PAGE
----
WAM Theatre at Shakespeare & Company

Walking wounded search for healing in Dominique Morisseau's 'Pipeline'

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LENOX — Nya, an inner city high school English teacher who is at the center of Dominique Morisseau's uneven "Pipeline" — which is being given an uneven production by WAM Theatre at Shakespeare & Company's Elayne P. Bernstein Theatre — is living on the edge.

"I'm slipping off the edge of the earth and there is no answer in the dark dark universe," she tells her colleague and friend, Laurie, during a lunchtime conversation in the teachers' room.

"The world isn't flat Nya," Laurie replies.

"Mine is, Laurie," Nya says. "It's flat and coming to a quick and fast end. And I can't stop it."

And later in a conversation with her son Omari's girlfriend, Jasmine, a desperate Nya acknowledges that as her life and her son's life appear to be going off the rails, it is all she can to to remain calm."I'm trying not to unravel. Unleash," she says.

Small wonder. The inner city school in which she teaches is a contemporary blackboard jungle, barely held together within a broader educational system that is becoming increasingly unbalanced and fractured every day. Laurie (played by Barbara Douglass a with rich blend of anger, frustration and a certain cynicism) is back at work for the first time in weeks after having been attacked by the angry parents of one of her students. It is not the last time in "Pipeline" that Laurie will be caught in an act of spontaneous violence that is emblematic of the frustrated and the bound.

To give her son a fighting chance, Nya (played with affecting nuance and insight by Alexandria Danielle King) and her ex-husband, Xavier (sharply played by Kevin Craig West) — a successful marketing executive who provides for Omari financially if not emotionally — have sent Omari to a private school, Fernbrook Academy (doesn't the name just say it all?) somewhere upstate. But his adjustment there has been troubled at best. Now, he has been suspended and is facing expulsion for what is viewed as an assault on his English teacher. Omari tells his mother he was responding to the way the teacher singled him out for questioning during a discussion of Richard Wright's 1940 novel, "Native Son," in which a 20-year-old named Bigger Thomas, who lives in the depths of poverty in Chicago's South Side, faces the death penalty for brutally murdering a white woman after having assaulted another.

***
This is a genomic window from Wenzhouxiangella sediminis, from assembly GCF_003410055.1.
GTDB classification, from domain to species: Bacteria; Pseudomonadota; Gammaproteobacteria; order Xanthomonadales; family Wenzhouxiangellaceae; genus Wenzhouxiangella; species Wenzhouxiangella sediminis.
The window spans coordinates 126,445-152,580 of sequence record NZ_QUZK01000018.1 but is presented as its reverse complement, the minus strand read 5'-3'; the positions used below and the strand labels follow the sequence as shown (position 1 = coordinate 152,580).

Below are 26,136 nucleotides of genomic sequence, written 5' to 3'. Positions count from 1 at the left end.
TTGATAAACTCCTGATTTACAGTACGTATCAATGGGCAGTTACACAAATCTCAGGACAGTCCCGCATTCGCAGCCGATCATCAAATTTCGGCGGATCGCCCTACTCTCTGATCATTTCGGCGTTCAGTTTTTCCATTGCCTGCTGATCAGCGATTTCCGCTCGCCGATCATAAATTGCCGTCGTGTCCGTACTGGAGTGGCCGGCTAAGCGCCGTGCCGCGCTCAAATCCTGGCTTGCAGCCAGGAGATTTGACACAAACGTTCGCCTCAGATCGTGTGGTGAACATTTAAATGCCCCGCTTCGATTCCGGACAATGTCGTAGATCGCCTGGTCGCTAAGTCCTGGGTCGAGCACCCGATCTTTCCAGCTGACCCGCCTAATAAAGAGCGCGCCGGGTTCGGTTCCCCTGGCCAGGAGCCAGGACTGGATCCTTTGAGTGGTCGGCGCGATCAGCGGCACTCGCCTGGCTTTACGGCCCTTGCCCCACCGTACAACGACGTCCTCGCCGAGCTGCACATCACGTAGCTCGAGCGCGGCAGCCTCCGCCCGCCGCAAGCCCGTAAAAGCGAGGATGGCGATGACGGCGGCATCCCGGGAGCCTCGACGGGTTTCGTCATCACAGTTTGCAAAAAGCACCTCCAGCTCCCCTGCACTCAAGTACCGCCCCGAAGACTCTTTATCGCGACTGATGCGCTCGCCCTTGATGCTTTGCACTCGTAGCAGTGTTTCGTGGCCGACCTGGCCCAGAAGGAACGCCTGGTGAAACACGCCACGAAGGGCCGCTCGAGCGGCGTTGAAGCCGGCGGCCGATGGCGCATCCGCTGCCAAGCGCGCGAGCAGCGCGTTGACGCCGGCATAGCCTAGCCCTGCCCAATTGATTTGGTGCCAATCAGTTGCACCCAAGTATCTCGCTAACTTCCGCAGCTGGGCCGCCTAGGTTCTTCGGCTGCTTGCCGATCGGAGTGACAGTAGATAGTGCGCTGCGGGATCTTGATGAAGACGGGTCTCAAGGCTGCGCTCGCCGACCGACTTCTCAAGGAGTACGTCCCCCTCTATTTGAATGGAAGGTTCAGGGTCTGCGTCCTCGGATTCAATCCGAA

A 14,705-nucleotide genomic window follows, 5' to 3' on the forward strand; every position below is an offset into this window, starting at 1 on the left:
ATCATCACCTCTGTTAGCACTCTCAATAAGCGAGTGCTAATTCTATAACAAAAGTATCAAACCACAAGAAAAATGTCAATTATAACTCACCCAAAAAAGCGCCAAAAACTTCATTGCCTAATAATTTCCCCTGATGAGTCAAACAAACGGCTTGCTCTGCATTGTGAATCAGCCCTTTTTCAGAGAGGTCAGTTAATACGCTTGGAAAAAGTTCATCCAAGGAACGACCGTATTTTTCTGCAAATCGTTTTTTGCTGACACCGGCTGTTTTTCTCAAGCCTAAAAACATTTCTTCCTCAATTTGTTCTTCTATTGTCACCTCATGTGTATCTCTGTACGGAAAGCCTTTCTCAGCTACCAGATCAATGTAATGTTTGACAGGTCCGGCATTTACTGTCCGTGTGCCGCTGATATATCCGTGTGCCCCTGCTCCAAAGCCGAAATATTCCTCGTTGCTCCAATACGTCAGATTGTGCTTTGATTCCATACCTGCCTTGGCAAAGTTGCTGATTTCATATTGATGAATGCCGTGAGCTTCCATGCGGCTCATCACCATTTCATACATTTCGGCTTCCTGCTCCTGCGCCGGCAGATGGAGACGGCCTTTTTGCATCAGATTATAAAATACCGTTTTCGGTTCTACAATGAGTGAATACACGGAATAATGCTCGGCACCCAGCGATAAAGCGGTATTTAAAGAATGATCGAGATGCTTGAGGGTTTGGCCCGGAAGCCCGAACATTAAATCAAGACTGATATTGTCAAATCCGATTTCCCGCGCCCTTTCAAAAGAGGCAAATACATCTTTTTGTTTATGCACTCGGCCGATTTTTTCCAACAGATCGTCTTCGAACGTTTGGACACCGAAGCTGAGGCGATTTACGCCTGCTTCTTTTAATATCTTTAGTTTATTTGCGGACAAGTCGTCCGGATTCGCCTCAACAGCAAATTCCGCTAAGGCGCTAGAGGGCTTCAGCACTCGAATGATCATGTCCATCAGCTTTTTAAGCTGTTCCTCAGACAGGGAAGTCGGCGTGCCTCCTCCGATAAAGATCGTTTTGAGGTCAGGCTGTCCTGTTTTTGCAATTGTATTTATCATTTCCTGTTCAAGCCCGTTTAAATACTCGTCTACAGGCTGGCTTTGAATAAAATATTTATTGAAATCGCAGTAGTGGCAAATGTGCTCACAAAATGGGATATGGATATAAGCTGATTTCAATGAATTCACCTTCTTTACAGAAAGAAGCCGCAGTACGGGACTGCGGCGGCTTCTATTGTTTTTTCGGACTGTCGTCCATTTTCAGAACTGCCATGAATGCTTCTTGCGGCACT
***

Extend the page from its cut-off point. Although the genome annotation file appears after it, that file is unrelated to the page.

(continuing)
Hurt, resentful, angry, confused, in deep pain, Omari (Hubens "Bobby" Cius), in one of the play's and this production's more volatile, wrenching scenes, explains the incident to his father, holding nothing back, relating the full context. For Xavier, the depth of his son's feelings about him; Omari's reaction to what he sees as abandonment, his resentment of the ways in which his father treated his mother, is unexpected and devastating.

"You know most of these dudes want their ol' man in their life so bad," Omari tells his father. "But what's having you in flesh? Flesh ain't s---. It ain't no different than sperm. It's clinical. It does the biology. It don't do the soul."

"I know why Bigger Thomas did what he did and I hate that I know," Omari says with intense bitterness a few moments later. "But I hate you more. You I hate most of all."

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Omari is struggling to find his place, his identity in a society that insists on viewing him through a veil of prejudice and assumption. He's been sent to a school for privileged white teens where he stands out not because of academic achievement but because of his race. He lives with his mother when he is not at school and he has built a relationship with a classmate, Jasmine (Sandra Seone Seri), who is dealing with her own issues of place, self, authenticity. "I keep tryin' to explain to them [the other students] that someone like me would actually survive better in an environment in which I am comfortable instead of being the token poor girl of color that everyone thinks is trying to sleep with their p---- ass boyfriend ... "